PMCID: PMC1697782  PMID: 8292944
6.  A Christmas tale 
BMJ : British Medical Journal  1993;307(6919):1606.
PMCID: PMC1697794
7.  Big brother is looking after your health. 
BMJ : British Medical Journal  1993;307(6919):1623-1624.
PMCID: PMC1697793  PMID: 8292961
8.  Gumboots at the Christmas party 
BMJ : British Medical Journal  1993;307(6919):1613-1614.
PMCID: PMC1697792
9.  Getting started 
BMJ : British Medical Journal  1993;307(6919):1619-1620.
PMCID: PMC1697791
10.  Hillingdon country Hospital 1930-3 
BMJ : British Medical Journal  1993;307(6919):1621-1622.
PMCID: PMC1697790
11.  Christmas 1937 in the children's ward 
BMJ : British Medical Journal  1993;307(6919):1618-1619.
PMCID: PMC1697789
BMJ : British Medical Journal  1993;307(6919):1633-1634.
PMCID: PMC1697788
13.  The Midas touch? 
BMJ : British Medical Journal  1993;307(6919):1587-1588.
OBJECTIVE--To test the hypothesis that GP trainees are worth their weight in gold. DESIGN--Data collected from 100 consecutive patients analysed with reference to practice statistics, fees, and allowances. SETTING--General practice, Edinburgh. RESULTS--In the year April 1992 to April 1993 the trainee saw 3439 patients, who were worth over 18,000 pounds in capitation fees. The training grant is 4570 pounds, the trainee performed child health surveillance worth 1000 pounds, and items of service fees earned more than 8500 pounds. The trainee brought over 31,000 pounds into the practice in one year. CONCLUSION--Trainees are (almost) worth their weight in gold.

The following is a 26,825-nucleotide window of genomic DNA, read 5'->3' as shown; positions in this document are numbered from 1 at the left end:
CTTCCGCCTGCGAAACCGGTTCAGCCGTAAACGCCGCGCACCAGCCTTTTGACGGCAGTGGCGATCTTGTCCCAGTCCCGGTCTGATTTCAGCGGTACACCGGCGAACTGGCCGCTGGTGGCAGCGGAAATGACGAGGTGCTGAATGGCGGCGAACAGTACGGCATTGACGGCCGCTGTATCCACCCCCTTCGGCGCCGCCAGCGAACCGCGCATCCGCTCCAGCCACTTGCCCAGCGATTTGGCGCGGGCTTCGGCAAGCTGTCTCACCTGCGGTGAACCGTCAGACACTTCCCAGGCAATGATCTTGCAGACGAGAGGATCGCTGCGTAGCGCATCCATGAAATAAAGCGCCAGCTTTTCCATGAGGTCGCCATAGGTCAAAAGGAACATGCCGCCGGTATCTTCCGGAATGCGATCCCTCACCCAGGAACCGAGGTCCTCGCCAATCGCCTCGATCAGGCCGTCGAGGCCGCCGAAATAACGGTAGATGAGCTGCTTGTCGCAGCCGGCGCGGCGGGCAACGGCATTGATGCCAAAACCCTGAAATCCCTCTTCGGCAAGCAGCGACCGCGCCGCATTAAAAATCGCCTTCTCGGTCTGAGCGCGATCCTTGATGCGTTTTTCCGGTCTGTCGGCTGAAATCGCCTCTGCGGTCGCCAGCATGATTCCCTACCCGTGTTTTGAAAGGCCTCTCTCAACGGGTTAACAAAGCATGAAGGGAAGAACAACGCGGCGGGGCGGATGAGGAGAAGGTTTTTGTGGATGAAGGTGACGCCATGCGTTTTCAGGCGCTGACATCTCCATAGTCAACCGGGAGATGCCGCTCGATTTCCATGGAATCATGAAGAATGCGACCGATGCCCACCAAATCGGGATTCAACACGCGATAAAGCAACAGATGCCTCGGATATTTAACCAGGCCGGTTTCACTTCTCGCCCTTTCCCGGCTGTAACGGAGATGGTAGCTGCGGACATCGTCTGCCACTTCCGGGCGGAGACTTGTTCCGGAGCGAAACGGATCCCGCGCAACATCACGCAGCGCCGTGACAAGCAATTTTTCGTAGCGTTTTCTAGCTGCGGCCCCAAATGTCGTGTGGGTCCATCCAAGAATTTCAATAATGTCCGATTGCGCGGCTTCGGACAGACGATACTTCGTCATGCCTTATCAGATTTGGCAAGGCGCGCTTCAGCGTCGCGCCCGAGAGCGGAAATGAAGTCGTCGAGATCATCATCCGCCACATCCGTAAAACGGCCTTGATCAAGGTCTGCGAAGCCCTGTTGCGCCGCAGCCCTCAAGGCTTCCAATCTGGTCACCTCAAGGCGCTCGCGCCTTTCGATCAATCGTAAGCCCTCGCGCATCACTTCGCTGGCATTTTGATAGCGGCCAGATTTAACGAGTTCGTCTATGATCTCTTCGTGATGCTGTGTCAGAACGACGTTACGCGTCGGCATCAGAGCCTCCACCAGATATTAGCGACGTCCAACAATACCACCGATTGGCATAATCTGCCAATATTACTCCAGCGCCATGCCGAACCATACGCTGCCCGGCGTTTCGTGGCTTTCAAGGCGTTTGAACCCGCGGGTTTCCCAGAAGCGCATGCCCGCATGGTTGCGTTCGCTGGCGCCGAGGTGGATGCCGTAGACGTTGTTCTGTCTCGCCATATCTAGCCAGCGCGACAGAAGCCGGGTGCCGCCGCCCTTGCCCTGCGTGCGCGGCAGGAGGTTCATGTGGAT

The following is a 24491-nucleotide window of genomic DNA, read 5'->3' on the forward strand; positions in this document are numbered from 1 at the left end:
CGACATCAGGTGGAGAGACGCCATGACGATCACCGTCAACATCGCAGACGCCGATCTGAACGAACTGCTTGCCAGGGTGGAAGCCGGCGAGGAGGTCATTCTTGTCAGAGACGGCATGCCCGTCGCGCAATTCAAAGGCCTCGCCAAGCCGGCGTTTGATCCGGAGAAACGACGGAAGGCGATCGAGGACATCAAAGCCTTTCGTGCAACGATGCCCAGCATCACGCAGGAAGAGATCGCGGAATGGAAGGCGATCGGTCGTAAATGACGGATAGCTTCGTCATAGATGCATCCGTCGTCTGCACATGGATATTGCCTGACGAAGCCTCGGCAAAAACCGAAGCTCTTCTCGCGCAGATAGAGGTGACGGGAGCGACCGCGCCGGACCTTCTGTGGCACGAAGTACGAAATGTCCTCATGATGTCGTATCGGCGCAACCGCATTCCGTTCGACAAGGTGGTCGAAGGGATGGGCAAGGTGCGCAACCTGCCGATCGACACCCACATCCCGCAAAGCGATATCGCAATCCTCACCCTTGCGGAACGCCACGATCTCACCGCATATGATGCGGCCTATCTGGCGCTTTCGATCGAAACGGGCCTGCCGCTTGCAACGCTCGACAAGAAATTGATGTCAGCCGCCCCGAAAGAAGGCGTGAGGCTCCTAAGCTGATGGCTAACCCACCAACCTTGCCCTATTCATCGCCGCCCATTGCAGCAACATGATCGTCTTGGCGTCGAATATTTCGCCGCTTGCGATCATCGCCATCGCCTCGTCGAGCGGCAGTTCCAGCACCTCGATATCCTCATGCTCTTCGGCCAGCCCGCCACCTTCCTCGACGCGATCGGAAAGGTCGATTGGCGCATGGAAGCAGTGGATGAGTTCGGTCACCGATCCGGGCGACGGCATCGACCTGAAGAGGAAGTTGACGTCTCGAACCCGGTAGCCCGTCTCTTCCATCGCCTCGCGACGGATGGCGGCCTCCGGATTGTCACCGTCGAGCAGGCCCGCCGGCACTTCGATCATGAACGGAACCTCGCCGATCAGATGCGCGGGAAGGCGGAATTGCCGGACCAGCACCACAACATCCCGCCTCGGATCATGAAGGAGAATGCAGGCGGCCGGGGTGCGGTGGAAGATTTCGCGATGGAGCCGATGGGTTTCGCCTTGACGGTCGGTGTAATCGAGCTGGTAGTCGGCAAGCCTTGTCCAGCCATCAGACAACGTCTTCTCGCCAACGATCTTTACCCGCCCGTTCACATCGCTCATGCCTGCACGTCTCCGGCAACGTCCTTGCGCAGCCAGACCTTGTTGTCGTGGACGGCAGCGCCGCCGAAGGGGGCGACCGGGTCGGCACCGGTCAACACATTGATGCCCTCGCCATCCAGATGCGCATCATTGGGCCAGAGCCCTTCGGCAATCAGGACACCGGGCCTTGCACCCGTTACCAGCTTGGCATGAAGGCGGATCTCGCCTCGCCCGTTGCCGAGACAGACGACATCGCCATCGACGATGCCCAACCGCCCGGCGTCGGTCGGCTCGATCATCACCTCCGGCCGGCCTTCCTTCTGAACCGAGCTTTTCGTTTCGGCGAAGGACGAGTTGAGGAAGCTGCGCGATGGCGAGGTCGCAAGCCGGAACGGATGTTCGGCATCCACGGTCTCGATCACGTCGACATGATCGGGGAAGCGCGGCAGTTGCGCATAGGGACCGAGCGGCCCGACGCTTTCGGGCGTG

PMCID: PMC1697780  PMID: 8292947
14.  The knowledge disease. 
BMJ : British Medical Journal  1993;307(6919):1578.
PMCID: PMC1697777  PMID: 8292943
15.  A summons to Carthage, December 1943. 
BMJ : British Medical Journal  1993;307(6919):1595-1596.
PMCID: PMC1697776  PMID: 8292951
16.  A commission of lunacy, mad doctors, and happy hunting. 
BMJ : British Medical Journal  1993;307(6919):1603-1606.
PMCID: PMC1697774  PMID: 8292955
17.  Mongolia: a health system in transition. 
BMJ : British Medical Journal  1993;307(6919):1609-1611.
PMCID: PMC1697772  PMID: 8292957
18.  Refugee children. 
BMJ : British Medical Journal  1993;307(6919):1576-1577.
PMCID: PMC1697771  PMID: 8292941
19.  Travelling as a doctor. 
BMJ : British Medical Journal  1993;307(6919):1611-1613.
PMCID: PMC1697770  PMID: 8292958
20.  Ensuring the robustness of targeted briefs. 
BMJ : British Medical Journal  1993;307(6919):1626-1627.
PMCID: PMC1697767  PMID: 8292963
21.  Cover story: Kitaj's "Heart attack". 
BMJ : British Medical Journal  1993;307(6919):1617.
PMCID: PMC1697766  PMID: 8292960
22.  Walking across Antarctica. 
BMJ : British Medical Journal  1993;307(6919):1599-1601.
PMCID: PMC1697763  PMID: 8292953
23.  Medical women in the first world war--ranking nowhere. 
BMJ : British Medical Journal  1993;307(6919):1592-1594.
PMCID: PMC1697762  PMID: 8292950
24.  Consultatio epistulae--the way forward? 
BMJ : British Medical Journal  1993;307(6919):1624-1625.
PMCID: PMC1697758  PMID: 8292962
25.  Deprivation and health. 
BMJ : British Medical Journal  1993;307(6919):1630-1631.
PMCID: PMC1697787  PMID: 8292965

Results 1-25 (3273)